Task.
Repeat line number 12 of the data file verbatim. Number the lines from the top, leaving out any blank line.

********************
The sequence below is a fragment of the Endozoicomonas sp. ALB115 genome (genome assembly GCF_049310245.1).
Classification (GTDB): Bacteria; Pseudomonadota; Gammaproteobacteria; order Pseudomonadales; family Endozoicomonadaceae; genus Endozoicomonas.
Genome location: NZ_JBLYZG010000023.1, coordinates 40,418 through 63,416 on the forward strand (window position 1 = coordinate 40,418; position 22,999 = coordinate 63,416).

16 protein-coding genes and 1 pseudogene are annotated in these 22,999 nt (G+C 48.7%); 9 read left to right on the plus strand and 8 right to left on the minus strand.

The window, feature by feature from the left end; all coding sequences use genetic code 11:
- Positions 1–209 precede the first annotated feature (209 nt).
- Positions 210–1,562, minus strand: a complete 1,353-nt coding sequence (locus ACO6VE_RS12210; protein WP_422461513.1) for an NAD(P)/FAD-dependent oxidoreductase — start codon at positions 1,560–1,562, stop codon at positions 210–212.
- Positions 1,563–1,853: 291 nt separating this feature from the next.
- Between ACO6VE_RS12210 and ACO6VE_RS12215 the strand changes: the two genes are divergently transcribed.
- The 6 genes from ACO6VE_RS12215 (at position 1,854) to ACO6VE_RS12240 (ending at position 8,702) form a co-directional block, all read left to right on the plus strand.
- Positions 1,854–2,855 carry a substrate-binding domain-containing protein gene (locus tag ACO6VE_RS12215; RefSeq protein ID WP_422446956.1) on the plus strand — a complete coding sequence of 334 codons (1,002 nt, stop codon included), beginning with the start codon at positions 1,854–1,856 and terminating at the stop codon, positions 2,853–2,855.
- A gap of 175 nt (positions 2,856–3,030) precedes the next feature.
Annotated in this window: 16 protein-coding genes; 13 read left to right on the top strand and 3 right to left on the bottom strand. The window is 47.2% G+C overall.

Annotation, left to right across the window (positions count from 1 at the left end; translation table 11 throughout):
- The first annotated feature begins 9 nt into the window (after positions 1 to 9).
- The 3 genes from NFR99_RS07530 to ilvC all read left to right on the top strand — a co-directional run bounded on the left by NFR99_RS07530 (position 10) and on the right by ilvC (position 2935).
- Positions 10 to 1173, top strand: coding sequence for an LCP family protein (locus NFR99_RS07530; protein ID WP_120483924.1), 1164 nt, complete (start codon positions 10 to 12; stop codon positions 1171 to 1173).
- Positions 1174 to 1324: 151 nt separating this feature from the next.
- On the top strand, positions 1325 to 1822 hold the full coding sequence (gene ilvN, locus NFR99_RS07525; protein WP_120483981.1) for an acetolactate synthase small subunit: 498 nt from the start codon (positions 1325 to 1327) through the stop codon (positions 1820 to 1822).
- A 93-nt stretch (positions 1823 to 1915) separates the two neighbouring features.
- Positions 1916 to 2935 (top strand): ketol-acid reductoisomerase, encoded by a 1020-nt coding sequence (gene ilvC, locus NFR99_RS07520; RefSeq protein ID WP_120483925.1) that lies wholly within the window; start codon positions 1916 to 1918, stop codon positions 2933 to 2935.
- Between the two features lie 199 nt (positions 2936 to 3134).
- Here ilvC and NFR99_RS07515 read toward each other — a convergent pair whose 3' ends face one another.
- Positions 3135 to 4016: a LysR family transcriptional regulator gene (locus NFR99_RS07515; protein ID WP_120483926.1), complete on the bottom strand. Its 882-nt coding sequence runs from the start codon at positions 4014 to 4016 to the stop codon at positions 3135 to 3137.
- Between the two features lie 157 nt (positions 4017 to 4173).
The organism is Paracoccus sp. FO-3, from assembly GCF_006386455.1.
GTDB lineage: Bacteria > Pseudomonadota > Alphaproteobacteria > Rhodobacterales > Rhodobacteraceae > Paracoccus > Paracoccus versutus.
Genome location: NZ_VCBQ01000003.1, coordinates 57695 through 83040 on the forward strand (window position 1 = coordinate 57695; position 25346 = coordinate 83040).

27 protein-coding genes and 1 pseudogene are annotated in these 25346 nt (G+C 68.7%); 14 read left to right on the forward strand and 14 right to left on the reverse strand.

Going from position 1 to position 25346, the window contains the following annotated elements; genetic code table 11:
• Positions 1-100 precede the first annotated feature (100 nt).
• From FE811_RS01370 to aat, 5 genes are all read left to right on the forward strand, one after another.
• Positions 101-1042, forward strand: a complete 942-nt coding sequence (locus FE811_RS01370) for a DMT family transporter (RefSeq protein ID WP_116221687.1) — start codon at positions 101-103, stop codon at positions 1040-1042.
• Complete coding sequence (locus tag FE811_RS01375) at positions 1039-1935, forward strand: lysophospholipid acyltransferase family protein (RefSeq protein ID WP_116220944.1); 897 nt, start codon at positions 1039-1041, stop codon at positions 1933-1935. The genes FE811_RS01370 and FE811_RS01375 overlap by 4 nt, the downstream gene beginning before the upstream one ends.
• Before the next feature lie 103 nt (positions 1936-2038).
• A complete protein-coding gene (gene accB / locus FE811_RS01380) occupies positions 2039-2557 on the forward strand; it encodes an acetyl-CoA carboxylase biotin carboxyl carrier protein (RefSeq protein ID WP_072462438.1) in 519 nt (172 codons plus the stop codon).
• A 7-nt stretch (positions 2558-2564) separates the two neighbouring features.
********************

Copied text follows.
- A gap of 175 nt (positions 2,856–3,030) precedes the next feature.